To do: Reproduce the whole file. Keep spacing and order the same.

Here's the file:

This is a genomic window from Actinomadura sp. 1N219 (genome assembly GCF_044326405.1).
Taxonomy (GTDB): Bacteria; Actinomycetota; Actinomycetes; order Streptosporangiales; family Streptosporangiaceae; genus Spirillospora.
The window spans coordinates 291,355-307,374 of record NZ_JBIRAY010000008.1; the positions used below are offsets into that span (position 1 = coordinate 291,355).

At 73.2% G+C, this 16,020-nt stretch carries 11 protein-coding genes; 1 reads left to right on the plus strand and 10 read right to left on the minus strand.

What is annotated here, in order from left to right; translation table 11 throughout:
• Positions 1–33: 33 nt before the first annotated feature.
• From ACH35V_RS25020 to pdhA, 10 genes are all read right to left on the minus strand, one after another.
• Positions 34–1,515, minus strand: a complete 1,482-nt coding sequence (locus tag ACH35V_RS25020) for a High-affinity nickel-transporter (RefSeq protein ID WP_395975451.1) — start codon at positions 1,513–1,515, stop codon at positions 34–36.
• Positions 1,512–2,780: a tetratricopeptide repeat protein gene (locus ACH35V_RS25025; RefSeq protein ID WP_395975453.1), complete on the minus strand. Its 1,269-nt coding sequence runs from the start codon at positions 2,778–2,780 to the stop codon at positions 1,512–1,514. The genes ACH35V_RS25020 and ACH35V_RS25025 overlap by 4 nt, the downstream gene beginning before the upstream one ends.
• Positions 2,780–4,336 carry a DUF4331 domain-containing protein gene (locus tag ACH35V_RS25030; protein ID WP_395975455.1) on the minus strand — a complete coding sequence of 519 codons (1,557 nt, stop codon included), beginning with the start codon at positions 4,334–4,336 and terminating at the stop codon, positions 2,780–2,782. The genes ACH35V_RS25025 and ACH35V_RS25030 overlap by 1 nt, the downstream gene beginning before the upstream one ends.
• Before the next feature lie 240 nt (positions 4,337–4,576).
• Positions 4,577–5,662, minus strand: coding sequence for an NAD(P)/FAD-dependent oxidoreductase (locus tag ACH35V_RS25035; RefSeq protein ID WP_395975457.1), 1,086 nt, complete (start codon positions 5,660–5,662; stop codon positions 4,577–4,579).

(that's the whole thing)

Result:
This is a genomic window from Actinomadura sp. 1N219 (genome assembly GCF_044326405.1).
Taxonomy (GTDB): Bacteria; Actinomycetota; Actinomycetes; order Streptosporangiales; family Streptosporangiaceae; genus Spirillospora.
The window spans coordinates 291,355-307,374 of record NZ_JBIRAY010000008.1; the positions used below are offsets into that span (position 1 = coordinate 291,355).

At 73.2% G+C, this 16,020-nt stretch carries 11 protein-coding genes; 1 reads left to right on the plus strand and 10 read right to left on the minus strand.

What is annotated here, in order from left to right; translation table 11 throughout:
• Positions 1–33: 33 nt before the first annotated feature.
• From ACH35V_RS25020 to pdhA, 10 genes are all read right to left on the minus strand, one after another.
• Positions 34–1,515, minus strand: a complete 1,482-nt coding sequence (locus tag ACH35V_RS25020) for a High-affinity nickel-transporter (RefSeq protein ID WP_395975451.1) — start codon at positions 1,513–1,515, stop codon at positions 34–36.
• Positions 1,512–2,780: a tetratricopeptide repeat protein gene (locus ACH35V_RS25025; RefSeq protein ID WP_395975453.1), complete on the minus strand. Its 1,269-nt coding sequence runs from the start codon at positions 2,778–2,780 to the stop codon at positions 1,512–1,514. The genes ACH35V_RS25020 and ACH35V_RS25025 overlap by 4 nt, the downstream gene beginning before the upstream one ends.
• Positions 2,780–4,336 carry a DUF4331 domain-containing protein gene (locus tag ACH35V_RS25030; protein ID WP_395975455.1) on the minus strand — a complete coding sequence of 519 codons (1,557 nt, stop codon included), beginning with the start codon at positions 4,334–4,336 and terminating at the stop codon, positions 2,780–2,782. The genes ACH35V_RS25025 and ACH35V_RS25030 overlap by 1 nt, the downstream gene beginning before the upstream one ends.
• Before the next feature lie 240 nt (positions 4,337–4,576).
• Positions 4,577–5,662, minus strand: coding sequence for an NAD(P)/FAD-dependent oxidoreductase (locus tag ACH35V_RS25035; RefSeq protein ID WP_395975457.1), 1,086 nt, complete (start codon positions 5,660–5,662; stop codon positions 4,577–4,579).